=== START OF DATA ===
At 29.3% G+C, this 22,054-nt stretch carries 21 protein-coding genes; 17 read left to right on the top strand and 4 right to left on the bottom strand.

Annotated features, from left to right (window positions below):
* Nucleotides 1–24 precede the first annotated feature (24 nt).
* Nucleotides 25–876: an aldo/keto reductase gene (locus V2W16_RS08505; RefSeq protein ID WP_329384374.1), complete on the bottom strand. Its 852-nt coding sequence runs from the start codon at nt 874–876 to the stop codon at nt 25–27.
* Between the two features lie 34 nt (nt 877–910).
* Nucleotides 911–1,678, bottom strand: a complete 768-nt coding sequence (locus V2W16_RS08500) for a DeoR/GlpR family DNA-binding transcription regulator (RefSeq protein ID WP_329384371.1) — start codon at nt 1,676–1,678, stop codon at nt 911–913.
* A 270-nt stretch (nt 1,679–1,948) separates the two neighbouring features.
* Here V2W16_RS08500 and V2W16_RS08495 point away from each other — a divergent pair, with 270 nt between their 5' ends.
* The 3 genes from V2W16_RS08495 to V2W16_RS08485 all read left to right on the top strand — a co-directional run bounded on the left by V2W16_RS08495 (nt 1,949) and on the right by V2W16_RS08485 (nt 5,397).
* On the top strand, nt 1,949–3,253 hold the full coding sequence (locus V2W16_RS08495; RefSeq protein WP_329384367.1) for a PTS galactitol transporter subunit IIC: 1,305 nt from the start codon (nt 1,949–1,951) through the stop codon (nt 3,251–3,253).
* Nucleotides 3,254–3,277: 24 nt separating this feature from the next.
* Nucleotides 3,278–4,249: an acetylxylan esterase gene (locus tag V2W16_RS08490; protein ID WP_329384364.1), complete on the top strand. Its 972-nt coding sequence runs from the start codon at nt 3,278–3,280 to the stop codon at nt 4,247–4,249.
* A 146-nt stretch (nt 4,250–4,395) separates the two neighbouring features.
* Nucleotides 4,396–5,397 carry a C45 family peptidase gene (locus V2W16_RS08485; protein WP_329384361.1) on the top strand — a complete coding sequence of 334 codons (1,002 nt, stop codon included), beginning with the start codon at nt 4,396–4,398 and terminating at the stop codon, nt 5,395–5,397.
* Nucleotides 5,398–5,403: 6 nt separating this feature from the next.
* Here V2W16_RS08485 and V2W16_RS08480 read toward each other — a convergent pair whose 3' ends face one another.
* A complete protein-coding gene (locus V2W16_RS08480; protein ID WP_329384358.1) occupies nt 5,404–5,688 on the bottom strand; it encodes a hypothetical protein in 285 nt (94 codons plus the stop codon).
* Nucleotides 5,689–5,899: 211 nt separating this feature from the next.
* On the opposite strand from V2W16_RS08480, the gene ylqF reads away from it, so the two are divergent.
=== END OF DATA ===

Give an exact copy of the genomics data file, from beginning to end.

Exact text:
At 29.3% G+C, this 22,054-nt stretch carries 21 protein-coding genes; 17 read left to right on the top strand and 4 right to left on the bottom strand.

Annotated features, from left to right (window positions below):
* Nucleotides 1–24 precede the first annotated feature (24 nt).
* Nucleotides 25–876: an aldo/keto reductase gene (locus V2W16_RS08505; RefSeq protein ID WP_329384374.1), complete on the bottom strand. Its 852-nt coding sequence runs from the start codon at nt 874–876 to the stop codon at nt 25–27.
* Between the two features lie 34 nt (nt 877–910).
* Nucleotides 911–1,678, bottom strand: a complete 768-nt coding sequence (locus V2W16_RS08500) for a DeoR/GlpR family DNA-binding transcription regulator (RefSeq protein ID WP_329384371.1) — start codon at nt 1,676–1,678, stop codon at nt 911–913.
* A 270-nt stretch (nt 1,679–1,948) separates the two neighbouring features.
* Here V2W16_RS08500 and V2W16_RS08495 point away from each other — a divergent pair, with 270 nt between their 5' ends.
* The 3 genes from V2W16_RS08495 to V2W16_RS08485 all read left to right on the top strand — a co-directional run bounded on the left by V2W16_RS08495 (nt 1,949) and on the right by V2W16_RS08485 (nt 5,397).
* On the top strand, nt 1,949–3,253 hold the full coding sequence (locus V2W16_RS08495; RefSeq protein WP_329384367.1) for a PTS galactitol transporter subunit IIC: 1,305 nt from the start codon (nt 1,949–1,951) through the stop codon (nt 3,251–3,253).
* Nucleotides 3,254–3,277: 24 nt separating this feature from the next.
* Nucleotides 3,278–4,249: an acetylxylan esterase gene (locus tag V2W16_RS08490; protein ID WP_329384364.1), complete on the top strand. Its 972-nt coding sequence runs from the start codon at nt 3,278–3,280 to the stop codon at nt 4,247–4,249.
* A 146-nt stretch (nt 4,250–4,395) separates the two neighbouring features.
* Nucleotides 4,396–5,397 carry a C45 family peptidase gene (locus V2W16_RS08485; protein WP_329384361.1) on the top strand — a complete coding sequence of 334 codons (1,002 nt, stop codon included), beginning with the start codon at nt 4,396–4,398 and terminating at the stop codon, nt 5,395–5,397.
* Nucleotides 5,398–5,403: 6 nt separating this feature from the next.
* Here V2W16_RS08485 and V2W16_RS08480 read toward each other — a convergent pair whose 3' ends face one another.
* A complete protein-coding gene (locus V2W16_RS08480; protein ID WP_329384358.1) occupies nt 5,404–5,688 on the bottom strand; it encodes a hypothetical protein in 285 nt (94 codons plus the stop codon).
* Nucleotides 5,689–5,899: 211 nt separating this feature from the next.
* On the opposite strand from V2W16_RS08480, the gene ylqF reads away from it, so the two are divergent.